Let’s get a few things out of the way: There’s a lot about this honeymoon-gone-wrong story that we don’t know. I’m relying on you to help me figure which missing pieces we need to collect – and ultimately, if this case is even fixable.
But based on what Davenport says happened to her daughter Amanda and her new husband, Dan, I think it’s remarkable that they’re still married.
The couple had been planning their honeymoon for a while. But life got in the way of their big vacation. The first winter after they were married, they couldn’t get away because they were still in college; the second winter, Amanda was serving in Afghanistan.
“So you can imagine the anticipation and excitement when it was finally time for them to go,” says Davenport’s mom.
Since they were not experienced travelers, the couple hired a travel agent to help them book a Carnival cruise from Port Canaveral. Their flights on United Airlines were from Sioux Falls, SD, to Orlando.
“They arrived at the airport in plenty of time, but at boarding learned the flight was overbooked and they did not have pre-assigned seats,” Davenport recalls. “Remember, novice travelers here. Why their agent neglected to get them seat assignments, I don’t know.”
Are the red flags flapping in the wind yet?
“The gate agent told them there was a flight with space available at a different gate, so they agreed to try that. When they arrived there, the second gate agent said that flight was also full and turned them away. They returned to the first gate, but of course their flight had departed, taking their luggage with it,” she says.
And here’s where things get really interesting.
“United offered to send them to the Bahamas to meet their cruise at a later date, but they had no way to confirm those arrangements with Carnival and no luggage,” she says. The luggage had been checked and was en route to Orlando. So the couple declined the offer, and gave up their honeymoon.
Then things went from bad to worse. United paid the required involuntary denied boarding compensation for their flight. But somewhere between the travel agent, United and Carnival, the couple was reclassified as a voluntary denied boarding – meaning they had agreed to give up their seats in Sioux Falls – and Carnival pocketed their entire cruise fare.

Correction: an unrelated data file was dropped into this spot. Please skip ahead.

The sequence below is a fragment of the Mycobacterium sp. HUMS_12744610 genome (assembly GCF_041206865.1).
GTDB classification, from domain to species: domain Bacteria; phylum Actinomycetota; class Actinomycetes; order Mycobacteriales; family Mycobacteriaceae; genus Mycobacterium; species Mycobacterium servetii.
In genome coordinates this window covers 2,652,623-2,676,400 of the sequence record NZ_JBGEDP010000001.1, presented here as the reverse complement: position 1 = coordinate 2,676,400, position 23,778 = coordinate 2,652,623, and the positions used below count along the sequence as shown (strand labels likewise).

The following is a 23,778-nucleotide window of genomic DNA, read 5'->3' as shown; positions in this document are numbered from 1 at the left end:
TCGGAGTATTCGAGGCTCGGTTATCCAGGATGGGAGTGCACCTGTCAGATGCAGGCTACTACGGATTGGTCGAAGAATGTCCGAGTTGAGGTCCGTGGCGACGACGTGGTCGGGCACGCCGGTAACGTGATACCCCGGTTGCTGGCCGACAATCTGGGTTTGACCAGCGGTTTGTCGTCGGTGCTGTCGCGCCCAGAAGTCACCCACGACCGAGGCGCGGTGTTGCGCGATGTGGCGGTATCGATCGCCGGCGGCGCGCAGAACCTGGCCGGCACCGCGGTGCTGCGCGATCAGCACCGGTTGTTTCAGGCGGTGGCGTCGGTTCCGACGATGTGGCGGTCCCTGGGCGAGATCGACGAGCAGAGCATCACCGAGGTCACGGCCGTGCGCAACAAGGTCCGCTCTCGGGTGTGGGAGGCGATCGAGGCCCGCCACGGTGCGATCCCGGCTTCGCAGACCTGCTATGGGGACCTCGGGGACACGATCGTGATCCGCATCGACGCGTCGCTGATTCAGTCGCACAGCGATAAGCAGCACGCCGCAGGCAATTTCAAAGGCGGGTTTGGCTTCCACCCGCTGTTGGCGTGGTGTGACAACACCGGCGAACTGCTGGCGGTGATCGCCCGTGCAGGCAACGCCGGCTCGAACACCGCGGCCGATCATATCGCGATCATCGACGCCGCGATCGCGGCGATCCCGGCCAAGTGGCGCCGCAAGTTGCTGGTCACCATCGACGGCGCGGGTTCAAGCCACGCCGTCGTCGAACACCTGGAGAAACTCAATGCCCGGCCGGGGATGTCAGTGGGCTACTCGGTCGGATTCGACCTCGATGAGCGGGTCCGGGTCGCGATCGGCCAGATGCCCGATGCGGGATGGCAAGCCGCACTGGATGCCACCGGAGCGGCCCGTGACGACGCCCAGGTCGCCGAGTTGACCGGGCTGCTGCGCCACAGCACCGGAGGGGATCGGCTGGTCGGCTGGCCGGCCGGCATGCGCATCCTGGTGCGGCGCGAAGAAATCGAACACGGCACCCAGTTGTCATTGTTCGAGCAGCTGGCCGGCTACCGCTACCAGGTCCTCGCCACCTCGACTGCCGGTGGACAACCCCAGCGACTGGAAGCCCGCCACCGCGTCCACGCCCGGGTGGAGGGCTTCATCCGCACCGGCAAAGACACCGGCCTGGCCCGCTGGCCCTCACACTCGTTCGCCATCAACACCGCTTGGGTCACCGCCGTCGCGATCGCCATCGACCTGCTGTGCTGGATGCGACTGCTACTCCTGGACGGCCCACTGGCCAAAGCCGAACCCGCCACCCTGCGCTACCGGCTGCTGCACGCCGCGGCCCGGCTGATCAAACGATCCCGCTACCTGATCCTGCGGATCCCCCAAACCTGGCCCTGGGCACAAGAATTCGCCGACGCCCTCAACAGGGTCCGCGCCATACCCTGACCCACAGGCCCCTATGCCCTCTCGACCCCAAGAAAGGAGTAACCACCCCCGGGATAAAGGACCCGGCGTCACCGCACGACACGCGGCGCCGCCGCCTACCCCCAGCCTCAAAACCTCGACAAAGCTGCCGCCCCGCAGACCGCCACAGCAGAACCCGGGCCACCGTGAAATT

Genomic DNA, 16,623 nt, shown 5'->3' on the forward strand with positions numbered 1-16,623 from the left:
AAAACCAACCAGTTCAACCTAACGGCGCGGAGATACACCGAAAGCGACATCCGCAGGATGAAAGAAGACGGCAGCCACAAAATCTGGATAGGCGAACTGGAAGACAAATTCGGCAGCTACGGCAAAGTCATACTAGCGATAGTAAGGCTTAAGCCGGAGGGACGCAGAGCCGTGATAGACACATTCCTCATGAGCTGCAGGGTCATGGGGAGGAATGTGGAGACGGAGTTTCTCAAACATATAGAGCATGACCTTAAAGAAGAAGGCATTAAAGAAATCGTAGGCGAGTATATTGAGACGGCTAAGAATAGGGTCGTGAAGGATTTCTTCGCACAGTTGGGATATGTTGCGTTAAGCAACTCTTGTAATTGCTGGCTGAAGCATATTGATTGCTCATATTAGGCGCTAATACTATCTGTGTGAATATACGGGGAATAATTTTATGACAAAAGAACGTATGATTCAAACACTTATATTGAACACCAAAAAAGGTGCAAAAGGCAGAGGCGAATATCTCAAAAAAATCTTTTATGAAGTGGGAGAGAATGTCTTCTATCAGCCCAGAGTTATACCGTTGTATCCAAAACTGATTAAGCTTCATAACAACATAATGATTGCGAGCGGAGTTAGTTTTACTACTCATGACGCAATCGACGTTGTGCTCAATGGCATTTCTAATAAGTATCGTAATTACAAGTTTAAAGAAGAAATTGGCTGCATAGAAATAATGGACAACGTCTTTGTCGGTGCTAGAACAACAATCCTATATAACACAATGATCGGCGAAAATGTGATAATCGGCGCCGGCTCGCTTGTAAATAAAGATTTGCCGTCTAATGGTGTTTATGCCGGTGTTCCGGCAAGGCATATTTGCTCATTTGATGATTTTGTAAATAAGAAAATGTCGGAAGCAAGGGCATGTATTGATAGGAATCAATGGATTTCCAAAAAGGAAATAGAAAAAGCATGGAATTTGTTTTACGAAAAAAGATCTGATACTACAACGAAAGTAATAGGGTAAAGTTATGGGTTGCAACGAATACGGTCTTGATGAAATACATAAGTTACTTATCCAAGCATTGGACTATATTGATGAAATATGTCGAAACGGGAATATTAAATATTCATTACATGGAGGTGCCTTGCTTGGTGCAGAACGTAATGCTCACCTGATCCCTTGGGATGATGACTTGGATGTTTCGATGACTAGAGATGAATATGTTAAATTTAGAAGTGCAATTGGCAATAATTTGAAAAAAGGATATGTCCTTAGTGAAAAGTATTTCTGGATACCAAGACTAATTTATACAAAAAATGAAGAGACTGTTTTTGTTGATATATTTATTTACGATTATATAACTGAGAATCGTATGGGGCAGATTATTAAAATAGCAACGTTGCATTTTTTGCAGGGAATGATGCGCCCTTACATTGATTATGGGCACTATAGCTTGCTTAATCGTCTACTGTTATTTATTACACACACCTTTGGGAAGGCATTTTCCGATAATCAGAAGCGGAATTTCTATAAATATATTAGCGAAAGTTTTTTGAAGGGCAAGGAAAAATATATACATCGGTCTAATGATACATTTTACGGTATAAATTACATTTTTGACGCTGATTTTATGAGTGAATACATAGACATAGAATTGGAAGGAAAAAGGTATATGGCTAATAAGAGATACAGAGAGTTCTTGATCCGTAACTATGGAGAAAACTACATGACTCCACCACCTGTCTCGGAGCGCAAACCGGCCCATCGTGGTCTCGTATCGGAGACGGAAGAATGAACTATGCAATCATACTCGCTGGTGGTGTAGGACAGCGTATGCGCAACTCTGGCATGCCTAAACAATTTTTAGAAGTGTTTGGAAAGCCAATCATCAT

“In the meantime the kids have basically given up,” says Davenport. “By the time they heard their trip insurance was worthless, they were well into their busiest season at work and had no time to pursue this further. They handled the disappointment well, joking about the snow-white beaches of Minnesota — snow being the key word — and have pretty much just let it go.”
But Davenport doesn’t want to let it go. She heard about me from her sister and wants to see if I can get some or all of their honeymoon back.
I’d like to help, but I’m not sure how. Surely, part of the responsibility for making sure this couple gets boarding passes and other paperwork requirements out of the way rests with their travel agent, but according to Davenport, she didn’t bother to answer her phone when the couple was stuck at the airport and subsequently blamed the newlyweds for leaving their gate, which caused them to miss their flight.
How about the airline? A review of Davenport’s account suggests that United may have been legitimately confused. There was one available seat, and when the couple refused to take it, it may have interpreted that as a voluntary denied boarding situation, at least initially.
Carnival would have referred the matter to the couple’s travel insurance, but I’m not surprised the policy was “useless.” After all, United offered to send them to the Bahamas and if they were marked as voluntary denied boarding, then their insurance claim wouldn’t be honored.
So what now? Should I circle back with Davenport for details? Contact her daughter? And where do I go first – to their agent, airline, cruise line or insurance company?
Or do I let this one go and chalk it up to a hard lesson learned?